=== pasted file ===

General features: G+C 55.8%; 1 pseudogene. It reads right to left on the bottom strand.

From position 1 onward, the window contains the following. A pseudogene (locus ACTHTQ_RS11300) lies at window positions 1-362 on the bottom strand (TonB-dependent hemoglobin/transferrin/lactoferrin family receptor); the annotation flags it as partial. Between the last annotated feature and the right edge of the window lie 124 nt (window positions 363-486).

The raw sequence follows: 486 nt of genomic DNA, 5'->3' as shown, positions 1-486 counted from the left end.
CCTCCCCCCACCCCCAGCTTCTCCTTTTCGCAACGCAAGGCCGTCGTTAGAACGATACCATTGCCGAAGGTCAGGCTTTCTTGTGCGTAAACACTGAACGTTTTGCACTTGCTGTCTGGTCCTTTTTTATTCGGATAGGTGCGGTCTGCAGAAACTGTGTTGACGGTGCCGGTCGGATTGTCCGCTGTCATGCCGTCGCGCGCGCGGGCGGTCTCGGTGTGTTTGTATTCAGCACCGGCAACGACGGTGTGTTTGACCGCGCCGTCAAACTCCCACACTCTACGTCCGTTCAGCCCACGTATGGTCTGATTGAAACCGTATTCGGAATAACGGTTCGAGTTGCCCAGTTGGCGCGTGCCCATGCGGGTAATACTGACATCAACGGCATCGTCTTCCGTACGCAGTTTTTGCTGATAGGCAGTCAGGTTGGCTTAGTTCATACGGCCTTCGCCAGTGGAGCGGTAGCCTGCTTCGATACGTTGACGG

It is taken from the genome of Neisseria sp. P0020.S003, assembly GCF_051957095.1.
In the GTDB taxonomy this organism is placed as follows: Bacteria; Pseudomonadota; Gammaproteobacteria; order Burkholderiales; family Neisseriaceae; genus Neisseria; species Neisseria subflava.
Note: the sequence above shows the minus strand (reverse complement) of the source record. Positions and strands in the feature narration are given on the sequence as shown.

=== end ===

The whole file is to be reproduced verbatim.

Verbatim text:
General features: G+C 55.8%; 1 pseudogene. It reads right to left on the bottom strand.

From position 1 onward, the window contains the following. A pseudogene (locus ACTHTQ_RS11300) lies at window positions 1-362 on the bottom strand (TonB-dependent hemoglobin/transferrin/lactoferrin family receptor); the annotation flags it as partial. Between the last annotated feature and the right edge of the window lie 124 nt (window positions 363-486).

The raw sequence follows: 486 nt of genomic DNA, 5'->3' as shown, positions 1-486 counted from the left end.
CCTCCCCCCACCCCCAGCTTCTCCTTTTCGCAACGCAAGGCCGTCGTTAGAACGATACCATTGCCGAAGGTCAGGCTTTCTTGTGCGTAAACACTGAACGTTTTGCACTTGCTGTCTGGTCCTTTTTTATTCGGATAGGTGCGGTCTGCAGAAACTGTGTTGACGGTGCCGGTCGGATTGTCCGCTGTCATGCCGTCGCGCGCGCGGGCGGTCTCGGTGTGTTTGTATTCAGCACCGGCAACGACGGTGTGTTTGACCGCGCCGTCAAACTCCCACACTCTACGTCCGTTCAGCCCACGTATGGTCTGATTGAAACCGTATTCGGAATAACGGTTCGAGTTGCCCAGTTGGCGCGTGCCCATGCGGGTAATACTGACATCAACGGCATCGTCTTCCGTACGCAGTTTTTGCTGATAGGCAGTCAGGTTGGCTTAGTTCATACGGCCTTCGCCAGTGGAGCGGTAGCCTGCTTCGATACGTTGACGG

It is taken from the genome of Neisseria sp. P0020.S003, assembly GCF_051957095.1.
In the GTDB taxonomy this organism is placed as follows: Bacteria; Pseudomonadota; Gammaproteobacteria; order Burkholderiales; family Neisseriaceae; genus Neisseria; species Neisseria subflava.
Note: the sequence above shows the minus strand (reverse complement) of the source record. Positions and strands in the feature narration are given on the sequence as shown.